Lawyers write laws and make money from those laws. This doesn't qualify as news at it is one of the things that legislatures have done for centuries.

A two-minute video on the innovator's dilemma. I like it.

And it like this as well - a remote control for your TV that doesn't need batteries. By pushing the buttons you are generating enough electrical power to operate the transmitter. Another example of turning mechanical energy provided by a person to electrical energy. Simple, excellent.

Here is a tiny USB thumb drive. At 16Gigabytes you are guaranteed to misplace it.

The Dell Adamo XPS 13 is now available for purchase.

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Thursday November 19, 2009

Ars Technica reviews Ubuntu version 9.10.

And Ars runs Windows 7 under OS X via VMWare Fusion version 3. Whew, that is hard to say all in one breath.

The House of Representatives was embarassed by leaks of information from its computing systems. So they passed a law making peer-to-peer use illegal. This probably won't become an actual law (needs the Senate and the White House in there as well). Also, making computer security a law doesn't do anything technically, so this is just plain silly.

The beta of release of Microsoft Office 2010 is out. We still use Office 2003 where I work. We have to as our customer is the U.S. government, and that is what they use. Sigh.

Here is a battery-powered skateboard. You control the throttle wirelessly via this thing that looks a little like a gun. It will go about 13 miles on a charge.

This skateboard allows you to skate on video games.  I saw the Tony Hawk commercial yesterday. It looks like good clean fun.

This story is odd - The National Security Agency helped Microsoft with Windows 7. This is wrong in too many ways to mention here. There must be something in this story that isn't being reported.

After six months of analysis, NASA engineers move their Mars rover one inch. No wonder NASA wants to cooperate with the Chinese. I doubt the Chinese will stoop that low.

And the Washington Post concludes that a smart electric grid can collect personal information and leak it to others. Wow, they are really on top of things at the Post.

The city of Chicago has linked their police cameras with thousands of other security cameras. This is a really juicy target for those people who love to break into computer networks. How long will it take?

Apple has made lots of money by building its own hardware AND software. Will any of the other hardware makers out there do the same?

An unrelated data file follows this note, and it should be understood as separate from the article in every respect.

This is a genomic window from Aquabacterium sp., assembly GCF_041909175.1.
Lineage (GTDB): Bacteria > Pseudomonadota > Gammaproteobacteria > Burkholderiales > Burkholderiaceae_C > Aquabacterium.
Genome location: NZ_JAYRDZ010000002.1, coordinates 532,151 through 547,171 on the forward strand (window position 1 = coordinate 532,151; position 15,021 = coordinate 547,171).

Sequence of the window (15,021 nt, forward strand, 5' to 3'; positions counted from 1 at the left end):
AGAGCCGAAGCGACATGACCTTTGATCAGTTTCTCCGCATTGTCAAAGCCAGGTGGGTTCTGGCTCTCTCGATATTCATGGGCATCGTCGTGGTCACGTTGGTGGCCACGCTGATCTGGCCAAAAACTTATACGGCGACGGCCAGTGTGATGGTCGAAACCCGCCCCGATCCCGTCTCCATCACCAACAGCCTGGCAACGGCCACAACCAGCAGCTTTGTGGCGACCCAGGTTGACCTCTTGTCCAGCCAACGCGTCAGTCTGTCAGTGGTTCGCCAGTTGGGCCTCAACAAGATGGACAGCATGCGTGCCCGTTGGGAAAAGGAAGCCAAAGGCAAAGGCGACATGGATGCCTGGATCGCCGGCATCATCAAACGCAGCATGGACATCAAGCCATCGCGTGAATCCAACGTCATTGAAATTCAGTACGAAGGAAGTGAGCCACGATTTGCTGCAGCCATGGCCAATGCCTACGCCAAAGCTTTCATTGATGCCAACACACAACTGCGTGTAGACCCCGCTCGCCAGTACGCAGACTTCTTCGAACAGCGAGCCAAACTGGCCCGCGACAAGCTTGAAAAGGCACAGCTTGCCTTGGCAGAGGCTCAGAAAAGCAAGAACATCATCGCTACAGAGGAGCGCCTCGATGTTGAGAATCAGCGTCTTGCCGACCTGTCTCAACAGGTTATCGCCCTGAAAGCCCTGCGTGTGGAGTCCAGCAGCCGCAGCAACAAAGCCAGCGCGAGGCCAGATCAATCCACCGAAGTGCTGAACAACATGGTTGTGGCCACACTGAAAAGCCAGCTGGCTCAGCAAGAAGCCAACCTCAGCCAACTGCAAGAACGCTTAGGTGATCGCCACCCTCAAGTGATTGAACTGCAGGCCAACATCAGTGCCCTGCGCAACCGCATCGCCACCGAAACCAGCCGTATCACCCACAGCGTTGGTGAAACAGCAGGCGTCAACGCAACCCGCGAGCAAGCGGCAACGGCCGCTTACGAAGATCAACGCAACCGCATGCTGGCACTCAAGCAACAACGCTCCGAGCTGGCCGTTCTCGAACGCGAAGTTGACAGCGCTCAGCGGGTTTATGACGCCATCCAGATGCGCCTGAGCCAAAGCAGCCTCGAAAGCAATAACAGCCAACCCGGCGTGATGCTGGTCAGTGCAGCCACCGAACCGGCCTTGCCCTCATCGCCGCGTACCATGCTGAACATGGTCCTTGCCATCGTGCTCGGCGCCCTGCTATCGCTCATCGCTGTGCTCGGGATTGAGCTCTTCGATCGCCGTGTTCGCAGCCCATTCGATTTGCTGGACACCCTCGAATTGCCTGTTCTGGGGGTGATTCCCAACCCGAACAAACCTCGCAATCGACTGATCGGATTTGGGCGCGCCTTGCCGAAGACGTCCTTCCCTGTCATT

Next year's Flip video camera will have WiFi in it.

Apple, and other big hardware makers, have hundreds of supplies. Apple, and all those other guys, have codes of conduct for their suppliers to ensure that they don't run abusive sweat shops or worse. Apple's own audits show that 60% of its suppliers violate its code of conduct. What to do now?

George Will on how it is unconstitutional to require people to buy health insurance. Pesky thing that Constitution. Perhaps no one while notice the technicality (not).

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Friday November 20, 2009

Crazy schedule today. No time for viewing.

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Saturday November  21, 2009

AOL is cutting a third of its workforce - about 2,500 people.

Someone hacked into the system at a climate research center. Again, everyone ready for national electronic health records. The big news may not be the hacking but the information revealed - scientists going for the money and not the science.

Google's Chrome browswer is coming to the Mac and Linux. I have been using some sort of pre-release version of the it on my MacBook Pro.

Cars that run on compressed air are interesting, but not practical - at all.

The Swine Flu has peaked in the U.S. already. Given the above story on the climate change researchers, I doubt much of what I heard about the swine. That is the most unfortunate part about people lying in public to get money. We tend to doubt everyone.

Cyber attacks against the U.S. are up sharply in 2009.

The really small portable computers are more likely to fail than the regular portable computers. The news isn't that bad. The really small one fail at a 5.8% rate while the regular ones fail at 4.7%.

California has enacted new rules for televisions in 2011. That may not be interesting if the state declares bankruptcy as many are predicting. Much of the regulations in California have driven productive people to other less-regulated states. That is a shame.

The Barnes and Noble eBook reader - the nook - is sold out for the holidays. The local store doesn't have any in yet, but promises to have them real soon now.

I like this one. Cannot hide your cables? Show them, creatively.

This huge building at Instanbul's new airport is safe from earthquakes.

This coffee cup, well, it just about does everything for you, and you can plug it into a USB to charge it.

Coming in 2012 - Windows 8. They will have to think of a better name than that.

And electronic health records may improve quality, but they won't reduce costs. Everybody else has already experienced this. I don't know why people thought the health care industry would be different.

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Sunday November 22, 2009

A pearl of wisdom from Bob Sutton - leaders get the behavoir they display and tolerate. There is much I can say about this with examples of pain. Perhaps a blog post later.

Things are looking better at NASA (not). Now they are spending taxpayers' money to hire pro wrestlers to make commercials for them.

More on the emails hacked out of a climate research center.

A pointer to a book on qoutes by writers for writers. Instructive.

This is an odd story floating around the Internet: Apple voids the warranty on its computers if they detect that people were smoking around the computer. There is nothing in the wording of the warranty about smoking near the computer. Again, an odd story.